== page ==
09 June, 2009 | 13:06
It’s a pretty grim morning in London – heavy skies and frequent showers (thank you, John Kettley). Jamie and his new partner for the grass season, Jonathan Erlich, are scheduled to play their Queen’s first round at 5pm today but at the moment it looks like they may not get on ‘til tomorrow. Since I’m not meeting up with Jamie at Queen’s until this afternoon, I thought I’d take the chance to update you on the events of the last couple of weeks.
The first thing that Jamie said when he came off court after losing with Pavel Vizner in the first round of the French Open was “I felt pretty good out there – so it’s a bit worrying that we lost 3 and 2.” While it’s true that playing badly and losing sucks, maybe it’s worse to feel like you played OK but still lost comfortably! Having said that, the match was more competitive than the score suggests, with a lot of great rallies and a few tough breaks for our guys. On top of that, the hard work that Jamie’s put in on the practice court since then has taken his net play nearer to the level he was at in his prime (his prime so far I should say...).
During the match at Roland Garros, Jamie volleyed pretty well but he wasn’t playing proactively at the net and really ‘sticking’ the ball – that is, moving forward to take the shot early and accelerating the racket head through contact. The difference at this level between playing reactively or proactively at the net is huge because if you give the opposition time to set up for their groundstrokes then they can choose from a number of options and really hurt you. This is particularly true on clay, where the ball sits up far more than on faster surfaces if you don’t stick your volley well. Over the past few months, for a number of reasons, Jamie’s ability to take the ball early at the net and volley destructively had dropped a level.
We’ve been lucky enough to have Louis Cayer on court with us a lot during the last fortnight, and he was able to identify that Jamie needed to make a few important changes in order to regain and exceed his previous best level of net play. Jamie never lost his ability to volley from very close to the net, he just wasn’t putting himself in that position very often in matches. Louis has helped him to play more often from close to the net again by refocusing on his footwork patterns and the importance of executing a forward split-step and strong first step to the ball. As a result, he’s feeling more comfortable and aggressive at the net now.
All this hard work started to pay off last week at Nottingham, where Jamie teamed up with Gilles Muller of Luxembourg for the first time (maybe Rob should add a ‘Partner Count’ graph to the website next to Jamie’s ranking graph...). They’ve known each other since Jamie spent 6 months in his teens training in Paris, and it showed in the relaxed atmosphere they generated on court. They beat the top seeds, Kerr and Coetzee, in the quarters (Gilles hit 6 clean winners in the deciding breaker!) before going down to Jamie’s fellow Scot Colin Fleming and Ken Skupski in a tight semi during which Jamie and Gilles had a set point in the first and Ken managed to hit Colin on the head with his racket while trying to hit a smash!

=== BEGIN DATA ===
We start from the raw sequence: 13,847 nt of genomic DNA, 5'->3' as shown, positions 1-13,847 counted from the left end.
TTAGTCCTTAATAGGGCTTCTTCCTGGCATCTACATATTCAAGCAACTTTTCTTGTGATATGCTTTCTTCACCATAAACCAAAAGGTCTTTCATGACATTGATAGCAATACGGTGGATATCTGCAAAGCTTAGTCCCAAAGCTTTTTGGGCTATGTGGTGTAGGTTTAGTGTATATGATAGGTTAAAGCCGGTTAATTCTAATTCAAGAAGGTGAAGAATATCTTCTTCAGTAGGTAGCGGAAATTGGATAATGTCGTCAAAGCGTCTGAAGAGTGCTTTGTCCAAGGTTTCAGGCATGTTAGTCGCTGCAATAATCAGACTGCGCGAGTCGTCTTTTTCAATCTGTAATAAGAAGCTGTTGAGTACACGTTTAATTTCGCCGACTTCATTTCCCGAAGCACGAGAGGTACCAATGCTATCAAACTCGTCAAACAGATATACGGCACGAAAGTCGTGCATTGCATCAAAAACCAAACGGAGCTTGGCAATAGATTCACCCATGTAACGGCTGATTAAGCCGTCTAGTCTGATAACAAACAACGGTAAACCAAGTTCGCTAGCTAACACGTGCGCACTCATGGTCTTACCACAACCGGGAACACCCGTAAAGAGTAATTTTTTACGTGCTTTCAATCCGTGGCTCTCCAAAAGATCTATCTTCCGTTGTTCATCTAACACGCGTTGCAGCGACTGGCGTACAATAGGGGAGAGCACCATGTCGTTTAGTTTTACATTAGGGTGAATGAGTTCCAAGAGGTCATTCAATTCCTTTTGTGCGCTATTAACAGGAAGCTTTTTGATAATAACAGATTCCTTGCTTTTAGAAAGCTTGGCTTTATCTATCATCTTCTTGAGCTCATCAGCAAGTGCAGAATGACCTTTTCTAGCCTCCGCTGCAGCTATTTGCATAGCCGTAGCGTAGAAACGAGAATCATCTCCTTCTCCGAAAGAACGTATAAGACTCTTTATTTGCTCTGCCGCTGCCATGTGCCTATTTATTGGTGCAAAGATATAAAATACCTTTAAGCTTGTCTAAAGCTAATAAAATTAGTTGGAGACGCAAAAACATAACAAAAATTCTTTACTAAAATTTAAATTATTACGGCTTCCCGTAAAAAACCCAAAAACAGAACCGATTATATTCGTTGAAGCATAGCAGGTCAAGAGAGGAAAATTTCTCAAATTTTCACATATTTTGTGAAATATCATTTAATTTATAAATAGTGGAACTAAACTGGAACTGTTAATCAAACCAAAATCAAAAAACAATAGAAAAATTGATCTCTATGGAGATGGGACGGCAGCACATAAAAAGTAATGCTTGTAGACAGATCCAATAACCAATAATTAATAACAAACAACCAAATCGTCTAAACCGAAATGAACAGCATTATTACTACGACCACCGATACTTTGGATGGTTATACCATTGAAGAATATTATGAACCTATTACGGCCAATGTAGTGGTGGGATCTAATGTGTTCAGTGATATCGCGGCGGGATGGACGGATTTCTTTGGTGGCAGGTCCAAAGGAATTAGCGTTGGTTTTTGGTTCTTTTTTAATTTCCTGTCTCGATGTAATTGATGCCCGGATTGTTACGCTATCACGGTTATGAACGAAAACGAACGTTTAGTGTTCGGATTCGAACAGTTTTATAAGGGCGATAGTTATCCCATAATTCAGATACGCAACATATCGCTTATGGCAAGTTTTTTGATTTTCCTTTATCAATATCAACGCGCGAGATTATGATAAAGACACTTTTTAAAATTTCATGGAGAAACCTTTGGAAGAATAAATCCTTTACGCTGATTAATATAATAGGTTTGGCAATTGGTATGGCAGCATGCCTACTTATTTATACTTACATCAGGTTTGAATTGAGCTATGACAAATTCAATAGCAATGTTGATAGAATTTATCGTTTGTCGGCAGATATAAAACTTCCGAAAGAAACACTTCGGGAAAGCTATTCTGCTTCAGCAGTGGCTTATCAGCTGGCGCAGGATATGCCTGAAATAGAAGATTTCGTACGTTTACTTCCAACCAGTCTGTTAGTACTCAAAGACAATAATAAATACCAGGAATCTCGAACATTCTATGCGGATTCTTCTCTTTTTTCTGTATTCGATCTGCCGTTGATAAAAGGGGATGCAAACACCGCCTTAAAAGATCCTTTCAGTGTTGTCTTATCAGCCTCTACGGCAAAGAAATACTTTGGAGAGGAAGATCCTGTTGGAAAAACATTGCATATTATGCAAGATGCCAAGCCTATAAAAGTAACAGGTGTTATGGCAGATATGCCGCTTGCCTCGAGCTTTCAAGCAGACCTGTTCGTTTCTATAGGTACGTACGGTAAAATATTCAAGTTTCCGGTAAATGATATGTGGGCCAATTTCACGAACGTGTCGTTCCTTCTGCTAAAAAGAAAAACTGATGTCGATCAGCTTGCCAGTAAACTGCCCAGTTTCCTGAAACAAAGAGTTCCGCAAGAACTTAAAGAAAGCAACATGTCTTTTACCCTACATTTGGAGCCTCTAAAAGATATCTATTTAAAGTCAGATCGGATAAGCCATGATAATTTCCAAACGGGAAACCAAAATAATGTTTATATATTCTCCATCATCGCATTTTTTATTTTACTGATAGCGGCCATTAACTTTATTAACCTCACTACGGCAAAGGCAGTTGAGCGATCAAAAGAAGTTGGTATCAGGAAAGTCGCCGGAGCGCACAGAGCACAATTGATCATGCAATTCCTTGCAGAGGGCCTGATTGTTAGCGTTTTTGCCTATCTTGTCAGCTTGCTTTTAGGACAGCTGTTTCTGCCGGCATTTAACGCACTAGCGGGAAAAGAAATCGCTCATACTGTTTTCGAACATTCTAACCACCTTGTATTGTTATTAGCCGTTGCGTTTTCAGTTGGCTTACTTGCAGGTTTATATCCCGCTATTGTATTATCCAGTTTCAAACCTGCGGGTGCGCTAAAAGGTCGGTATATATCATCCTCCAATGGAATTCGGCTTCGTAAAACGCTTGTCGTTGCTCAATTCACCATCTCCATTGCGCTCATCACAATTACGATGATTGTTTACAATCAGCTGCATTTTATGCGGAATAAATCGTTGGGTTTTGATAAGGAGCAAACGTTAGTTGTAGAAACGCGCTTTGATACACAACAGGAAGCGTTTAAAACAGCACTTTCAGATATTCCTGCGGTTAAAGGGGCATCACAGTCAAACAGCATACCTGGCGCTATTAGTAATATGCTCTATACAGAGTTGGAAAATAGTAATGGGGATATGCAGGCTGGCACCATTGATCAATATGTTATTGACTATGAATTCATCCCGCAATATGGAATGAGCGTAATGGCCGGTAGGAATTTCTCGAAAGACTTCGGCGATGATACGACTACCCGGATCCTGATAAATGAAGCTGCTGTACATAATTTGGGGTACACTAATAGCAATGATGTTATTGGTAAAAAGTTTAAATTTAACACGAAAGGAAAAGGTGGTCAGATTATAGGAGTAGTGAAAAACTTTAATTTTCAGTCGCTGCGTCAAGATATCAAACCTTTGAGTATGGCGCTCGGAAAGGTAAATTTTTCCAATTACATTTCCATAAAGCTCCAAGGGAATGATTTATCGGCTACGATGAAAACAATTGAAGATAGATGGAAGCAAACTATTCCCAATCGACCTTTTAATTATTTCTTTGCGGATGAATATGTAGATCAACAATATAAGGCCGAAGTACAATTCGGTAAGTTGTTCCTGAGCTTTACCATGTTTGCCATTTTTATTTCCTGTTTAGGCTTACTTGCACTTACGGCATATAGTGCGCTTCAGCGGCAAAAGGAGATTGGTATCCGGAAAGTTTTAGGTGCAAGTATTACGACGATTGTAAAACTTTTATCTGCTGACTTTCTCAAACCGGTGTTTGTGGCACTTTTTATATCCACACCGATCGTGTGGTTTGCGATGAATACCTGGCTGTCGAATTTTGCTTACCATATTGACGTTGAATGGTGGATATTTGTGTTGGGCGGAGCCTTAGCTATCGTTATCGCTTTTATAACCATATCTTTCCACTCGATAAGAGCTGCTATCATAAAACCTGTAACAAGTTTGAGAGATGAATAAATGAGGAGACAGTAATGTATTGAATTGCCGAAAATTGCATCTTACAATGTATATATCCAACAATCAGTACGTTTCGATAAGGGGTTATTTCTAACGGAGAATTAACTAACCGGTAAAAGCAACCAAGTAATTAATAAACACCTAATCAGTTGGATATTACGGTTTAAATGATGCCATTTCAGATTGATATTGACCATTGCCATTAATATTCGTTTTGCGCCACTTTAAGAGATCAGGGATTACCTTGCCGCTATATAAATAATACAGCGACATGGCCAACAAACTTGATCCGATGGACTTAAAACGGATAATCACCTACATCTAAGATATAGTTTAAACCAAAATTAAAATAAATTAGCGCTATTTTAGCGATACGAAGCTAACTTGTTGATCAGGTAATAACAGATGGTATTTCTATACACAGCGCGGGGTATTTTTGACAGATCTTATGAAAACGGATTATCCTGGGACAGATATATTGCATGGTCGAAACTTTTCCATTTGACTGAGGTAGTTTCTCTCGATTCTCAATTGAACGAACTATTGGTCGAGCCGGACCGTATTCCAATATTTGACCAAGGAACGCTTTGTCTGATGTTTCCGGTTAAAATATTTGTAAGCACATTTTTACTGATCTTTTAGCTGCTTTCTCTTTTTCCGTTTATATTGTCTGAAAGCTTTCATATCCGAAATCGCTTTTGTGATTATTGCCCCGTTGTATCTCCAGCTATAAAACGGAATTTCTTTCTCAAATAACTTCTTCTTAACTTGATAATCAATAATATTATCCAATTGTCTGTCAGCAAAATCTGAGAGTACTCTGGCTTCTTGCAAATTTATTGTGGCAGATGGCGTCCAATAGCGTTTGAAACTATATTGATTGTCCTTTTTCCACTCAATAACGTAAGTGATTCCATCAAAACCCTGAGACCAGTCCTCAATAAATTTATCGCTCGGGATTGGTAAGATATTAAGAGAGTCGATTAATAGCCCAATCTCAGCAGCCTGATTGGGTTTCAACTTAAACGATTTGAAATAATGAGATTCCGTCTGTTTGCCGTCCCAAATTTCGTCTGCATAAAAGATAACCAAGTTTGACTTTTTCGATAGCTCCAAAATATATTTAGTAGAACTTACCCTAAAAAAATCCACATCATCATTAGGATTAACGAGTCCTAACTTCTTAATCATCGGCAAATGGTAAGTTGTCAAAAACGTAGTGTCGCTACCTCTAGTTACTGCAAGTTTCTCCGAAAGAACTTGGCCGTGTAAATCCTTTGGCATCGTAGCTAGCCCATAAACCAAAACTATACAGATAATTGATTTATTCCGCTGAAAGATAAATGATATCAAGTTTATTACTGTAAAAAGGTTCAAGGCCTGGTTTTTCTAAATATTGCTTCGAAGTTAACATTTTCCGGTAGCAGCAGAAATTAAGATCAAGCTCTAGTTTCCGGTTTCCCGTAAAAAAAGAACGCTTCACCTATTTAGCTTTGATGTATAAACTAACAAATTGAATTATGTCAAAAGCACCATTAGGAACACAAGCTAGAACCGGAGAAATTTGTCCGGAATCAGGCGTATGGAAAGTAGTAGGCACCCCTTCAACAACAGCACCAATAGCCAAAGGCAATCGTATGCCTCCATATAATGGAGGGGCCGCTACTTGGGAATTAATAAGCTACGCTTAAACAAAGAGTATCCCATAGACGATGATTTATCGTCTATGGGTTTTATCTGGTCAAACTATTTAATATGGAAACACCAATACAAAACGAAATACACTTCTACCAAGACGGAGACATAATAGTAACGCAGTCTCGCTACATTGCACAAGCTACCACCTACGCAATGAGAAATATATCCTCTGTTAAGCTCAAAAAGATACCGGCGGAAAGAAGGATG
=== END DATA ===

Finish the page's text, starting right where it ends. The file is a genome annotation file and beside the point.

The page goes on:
So Jamie goes into Queen’s in a positive frame of mind, really looking forward to getting out there and playing some aggressive tennis. By coincidence, they’re playing the Czechs Friedl and Skoch, the same team Jamie lost to in Paris. I think that the last 2 weeks’ training have shown Jamie how he could have felt like he was playing well at Roland Garros while still losing fairly comfortably. Now his level at the net has risen back near to his best, I’m really optimistic of a good performance and a good result this time, especially as the grass favours Jamie and Jonathan more.
Away from the court, it’s been good to come back to Britain for the grass season as it allows Jamie to stay at his flat in London and not have to worry about flights and hotel changes too much. Even when we were in Nottingham and next week in Eastbourne, he’s only an hour or 2 away from home. In the kitchen, he’s added a new dish to his ever-expanding repertoire: chicken marinated in Sainsbury’s sticky BBQ sauce. Very tasty. Last year he had to turn down Celebrity Masterchef because he didn’t think they’d let him do pasta with a jar of sauce every week; I reckon he might be able to pull it off this year...
And finally, I have to mention a conversation I had with my roommate at Roehampton this week, Colin Fleming. Last night he claimed that an alligator is capable of running faster than a horse; I was sceptical to say the least. I just checked on the internet and apparently alligators can travel on land at 10-15mph, around the speed of “a slow human.” Colin claims that his information is reliable as it came from a Florida native. They must have some pretty geriatric or out-of-shape horses over there...
Anyway, bye for now. And well done Roger!